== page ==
WASHINGTON, D.C. -- It's been a lousy summer for President George W. Bush. Republican leaders are grousing that he isn't doing enough to keep GOP control of the House. Defense Secretary Don Rumsfeld has his arm in a cast, and the Pentagon press corps is beating him up because we can't find Osama's body. Diplomatic correspondents are howling that the president isn't tough enough on Israel. The business press blames him for the stock market collapse and for being soft on corporate crooks. And now the gossip columnists are piling on over the length of his vacation.
No wonder the man wants to spend a month in Crawford. But while he's at the ranch, he had better phone Office of Management and Budget (OMB) Director Mitch Daniels or it could get even worse. If he doesn't, some of his most fervent supporters will start re-thinking their loyalty.
Who are they? America's soldiers, sailors, airmen, Marines, veterans and military retirees. The troops' lament: broken promises.
Here's the problem. When he was campaigning for commander in chief, Bush habitually said things like: "To the veteran, we owe gratitude -- shown not just in words of tribute, but in acts of care and attention. ... As president, I will work with Congress to raise the standard of service -- not just for veterans, but for our military retirees. All of them must be treated with the care they have been promised and the dignity they have earned."
Gov. Bush spoke those words to the American Legion in Milwaukee, Wisc., on Sept. 6, 2000, and replicated them throughout his campaign. America's military and veteran families -- more than 26 million of them -- heard and believed. And overwhelmingly, they voted for him -- as was evident after dimpled chads and absentee ballots became big issues in Florida. Many military and veteran families believe that if it weren't for them, George W. Bush wouldn't be president. And they may be right.
To his credit, Bush continued his courtship of veterans after his inaugural. At a Memorial Day breakfast in the East Room on May 28, 2001, he said: "America's veterans ask only that government honor its commitments as they honored theirs. They ask that their interests be protected, as they protected their country's interest in foreign lands. In all matters of concern to veterans -- from health care to program funding -- you have my pledge that those commitments will be kept.
My administration will do all it can to assist our veterans and to correct oversights of the past." Great stuff. Too bad that this week the Bush administration's budget boss, OMB Director Mitch Daniels, made all those promises appear hollow.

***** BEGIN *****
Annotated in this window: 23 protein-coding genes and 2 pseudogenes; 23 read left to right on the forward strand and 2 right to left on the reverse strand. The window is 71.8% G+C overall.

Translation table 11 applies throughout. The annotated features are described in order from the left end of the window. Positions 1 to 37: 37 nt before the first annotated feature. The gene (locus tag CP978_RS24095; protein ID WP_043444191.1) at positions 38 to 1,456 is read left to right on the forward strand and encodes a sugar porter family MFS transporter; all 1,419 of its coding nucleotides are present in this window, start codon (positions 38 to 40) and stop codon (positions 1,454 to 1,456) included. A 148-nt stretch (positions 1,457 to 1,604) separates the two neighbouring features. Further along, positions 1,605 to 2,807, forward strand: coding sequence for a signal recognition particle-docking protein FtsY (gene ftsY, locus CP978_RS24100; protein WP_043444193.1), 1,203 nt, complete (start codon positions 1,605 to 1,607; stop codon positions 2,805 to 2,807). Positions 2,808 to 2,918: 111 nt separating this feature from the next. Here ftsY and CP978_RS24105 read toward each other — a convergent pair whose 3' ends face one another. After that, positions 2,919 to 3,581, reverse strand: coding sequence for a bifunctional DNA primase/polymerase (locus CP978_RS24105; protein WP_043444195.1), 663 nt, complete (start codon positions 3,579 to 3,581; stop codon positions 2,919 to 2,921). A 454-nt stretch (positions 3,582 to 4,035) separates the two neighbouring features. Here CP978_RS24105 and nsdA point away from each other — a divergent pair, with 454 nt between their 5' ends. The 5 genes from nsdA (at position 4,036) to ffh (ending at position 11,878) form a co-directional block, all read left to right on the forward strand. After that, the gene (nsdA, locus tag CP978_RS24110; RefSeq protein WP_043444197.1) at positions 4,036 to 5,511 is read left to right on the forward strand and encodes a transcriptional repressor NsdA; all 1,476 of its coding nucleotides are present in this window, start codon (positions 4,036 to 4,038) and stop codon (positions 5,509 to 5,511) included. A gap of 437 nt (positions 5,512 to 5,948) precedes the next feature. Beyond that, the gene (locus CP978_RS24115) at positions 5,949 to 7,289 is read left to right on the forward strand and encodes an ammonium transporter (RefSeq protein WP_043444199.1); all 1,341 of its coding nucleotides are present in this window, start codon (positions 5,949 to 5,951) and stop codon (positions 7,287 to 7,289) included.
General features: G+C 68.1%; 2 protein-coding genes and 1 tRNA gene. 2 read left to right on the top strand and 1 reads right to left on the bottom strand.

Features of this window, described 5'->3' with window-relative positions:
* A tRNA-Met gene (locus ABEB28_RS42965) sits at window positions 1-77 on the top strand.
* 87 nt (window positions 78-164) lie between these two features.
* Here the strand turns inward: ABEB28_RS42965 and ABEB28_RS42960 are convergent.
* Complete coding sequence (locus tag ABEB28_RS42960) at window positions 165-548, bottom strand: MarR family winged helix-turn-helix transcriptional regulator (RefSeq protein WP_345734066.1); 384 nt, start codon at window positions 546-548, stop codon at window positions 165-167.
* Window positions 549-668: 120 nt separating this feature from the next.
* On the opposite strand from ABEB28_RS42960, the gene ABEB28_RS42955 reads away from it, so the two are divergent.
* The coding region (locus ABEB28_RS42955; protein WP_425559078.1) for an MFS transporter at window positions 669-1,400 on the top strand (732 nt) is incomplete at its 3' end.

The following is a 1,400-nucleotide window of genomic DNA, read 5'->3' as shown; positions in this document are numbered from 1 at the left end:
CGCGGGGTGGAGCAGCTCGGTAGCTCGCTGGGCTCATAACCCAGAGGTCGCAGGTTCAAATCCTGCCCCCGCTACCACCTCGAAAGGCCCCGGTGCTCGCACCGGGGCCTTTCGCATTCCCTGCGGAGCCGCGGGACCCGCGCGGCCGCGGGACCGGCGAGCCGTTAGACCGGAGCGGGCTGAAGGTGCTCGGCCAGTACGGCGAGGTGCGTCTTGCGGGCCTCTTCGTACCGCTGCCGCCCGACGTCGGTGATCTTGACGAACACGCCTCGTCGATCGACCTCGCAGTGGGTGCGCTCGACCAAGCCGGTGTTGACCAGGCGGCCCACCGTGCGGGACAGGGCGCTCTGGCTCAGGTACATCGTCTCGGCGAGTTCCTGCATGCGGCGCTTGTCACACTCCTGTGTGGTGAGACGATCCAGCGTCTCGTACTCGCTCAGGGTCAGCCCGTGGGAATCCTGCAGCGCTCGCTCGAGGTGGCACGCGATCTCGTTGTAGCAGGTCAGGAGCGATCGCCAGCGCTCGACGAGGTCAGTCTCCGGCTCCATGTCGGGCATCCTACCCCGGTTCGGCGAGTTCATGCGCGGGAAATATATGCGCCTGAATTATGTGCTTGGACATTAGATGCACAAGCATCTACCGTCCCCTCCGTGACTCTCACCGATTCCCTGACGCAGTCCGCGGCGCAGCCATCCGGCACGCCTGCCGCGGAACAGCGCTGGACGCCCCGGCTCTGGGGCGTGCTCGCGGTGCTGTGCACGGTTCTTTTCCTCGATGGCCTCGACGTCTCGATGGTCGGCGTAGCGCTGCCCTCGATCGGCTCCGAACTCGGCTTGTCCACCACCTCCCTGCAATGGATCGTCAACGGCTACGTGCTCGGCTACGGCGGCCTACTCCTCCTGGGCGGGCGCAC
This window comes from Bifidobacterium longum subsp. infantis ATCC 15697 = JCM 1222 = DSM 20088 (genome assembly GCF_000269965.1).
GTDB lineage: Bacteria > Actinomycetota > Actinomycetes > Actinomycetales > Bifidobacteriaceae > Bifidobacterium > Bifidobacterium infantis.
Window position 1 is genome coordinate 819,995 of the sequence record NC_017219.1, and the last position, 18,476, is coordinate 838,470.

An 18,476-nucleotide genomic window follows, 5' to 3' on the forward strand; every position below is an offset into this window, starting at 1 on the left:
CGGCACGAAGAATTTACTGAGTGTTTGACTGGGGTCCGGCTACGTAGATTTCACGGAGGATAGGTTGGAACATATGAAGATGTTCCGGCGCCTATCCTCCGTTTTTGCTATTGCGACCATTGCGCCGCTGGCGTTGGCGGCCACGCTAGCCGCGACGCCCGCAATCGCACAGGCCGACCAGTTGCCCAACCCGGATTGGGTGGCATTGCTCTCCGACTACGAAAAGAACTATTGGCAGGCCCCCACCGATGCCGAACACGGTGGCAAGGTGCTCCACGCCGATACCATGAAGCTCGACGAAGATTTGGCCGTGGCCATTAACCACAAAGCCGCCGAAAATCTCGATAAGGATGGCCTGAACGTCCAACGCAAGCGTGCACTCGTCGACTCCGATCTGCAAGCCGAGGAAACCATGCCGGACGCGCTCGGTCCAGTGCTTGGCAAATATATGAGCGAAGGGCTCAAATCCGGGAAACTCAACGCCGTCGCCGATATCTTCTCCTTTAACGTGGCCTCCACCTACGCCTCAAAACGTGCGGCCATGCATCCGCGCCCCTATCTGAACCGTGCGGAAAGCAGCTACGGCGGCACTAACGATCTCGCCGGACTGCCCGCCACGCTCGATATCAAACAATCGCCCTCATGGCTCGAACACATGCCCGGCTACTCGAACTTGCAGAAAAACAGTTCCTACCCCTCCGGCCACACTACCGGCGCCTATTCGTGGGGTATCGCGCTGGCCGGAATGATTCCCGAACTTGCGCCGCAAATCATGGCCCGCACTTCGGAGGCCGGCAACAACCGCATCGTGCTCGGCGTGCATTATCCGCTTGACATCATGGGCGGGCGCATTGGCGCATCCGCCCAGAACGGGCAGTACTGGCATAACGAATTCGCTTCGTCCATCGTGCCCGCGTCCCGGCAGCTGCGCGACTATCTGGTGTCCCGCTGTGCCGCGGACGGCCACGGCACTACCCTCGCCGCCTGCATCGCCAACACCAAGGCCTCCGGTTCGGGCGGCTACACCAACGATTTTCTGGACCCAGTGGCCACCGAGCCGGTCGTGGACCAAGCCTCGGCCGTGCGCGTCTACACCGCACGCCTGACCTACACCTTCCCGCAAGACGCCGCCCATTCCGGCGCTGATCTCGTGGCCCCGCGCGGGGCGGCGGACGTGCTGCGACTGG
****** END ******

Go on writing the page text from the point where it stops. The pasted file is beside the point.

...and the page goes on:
The issue, like so much else in the federal government, is a little-known inequity with an arcane moniker: "concurrent receipt," a provision of law that prohibits retired military veterans from drawing full retirement checks if they also receive a disability payment. What it means is that those who suffer a disabling wound defending our country will be financially punished if they somehow manage to stay in the armed forces long enough to retire. Sound nuts? It is.
In the interest of full disclosure, let me make this personal. During my 22 years in the Marines, I wasn't always quick or agile enough to get out of the way when our nation's enemies were doing bad things. My fellow Marines pinned a couple of purple hearts on my uniform to remind others of my clumsiness.
When I got around to retiring in 1988, a Navy doctor wrote up a long report describing various wounds and injuries. The Department of Veteran's Affairs took the doctor's evaluation and decided that the damage was worth about $450 per month. What I didn't understand at the time was the ingenious way our government had of paying me roughly $5,400 per year. It comes out of my own pocket. Every month, my retirement check is reduced by precisely the amount of my disability payment. And that's exactly how it's done for roughly 550,000 other disabled, retired veterans.
No one would dare to reduce retirement benefits for postal workers with hernias from hoisting mailbags. Nor would anyone in Congress have the temerity to suggest that Civil Service employees forfeit a portion of their retirement checks to pay for on-the-job injuries like carpal tunnel syndrome. Only those who do the dirty and dangerous work of defending this nation suffer this indignity -- the very ones who believed the president's promise that, "My administration understands America's obligations not only to those who wear the uniform today, but to those who wore the uniform in the past -- our veterans."
Unfortunately, the deficit hawks in Bush's Office of Management and Budget are now ignoring this "obligation" (his word, not mine) because fixing the problem is too expensive. The Congressional Budget Office estimates it would cost approximately $2 billion in fiscal year 2003. Of course, bloated deficits haven't stopped Congress from padding its own payrolls or stuffing 8,341 pork-barrel projects, estimated by Citizens Against Government Waste at $20 billion, in this year's 13 appropriations bills.
What's worse, the Rumsfeld Pentagon doesn't seem to grasp that this punitive policy has an unquantifiable adverse effect on retention and combat effectiveness. Do we really want a military force led by risk-averse, desk-bound officers and NCOs who avoid the possibility of getting wounded because they don't want to financially punish their families?
Bush has said, "Veterans are a priority for this administration." He had better make those in his administration believe it because veterans also believe that old axiom, "You can't just talk the talk -- you have to walk the walk."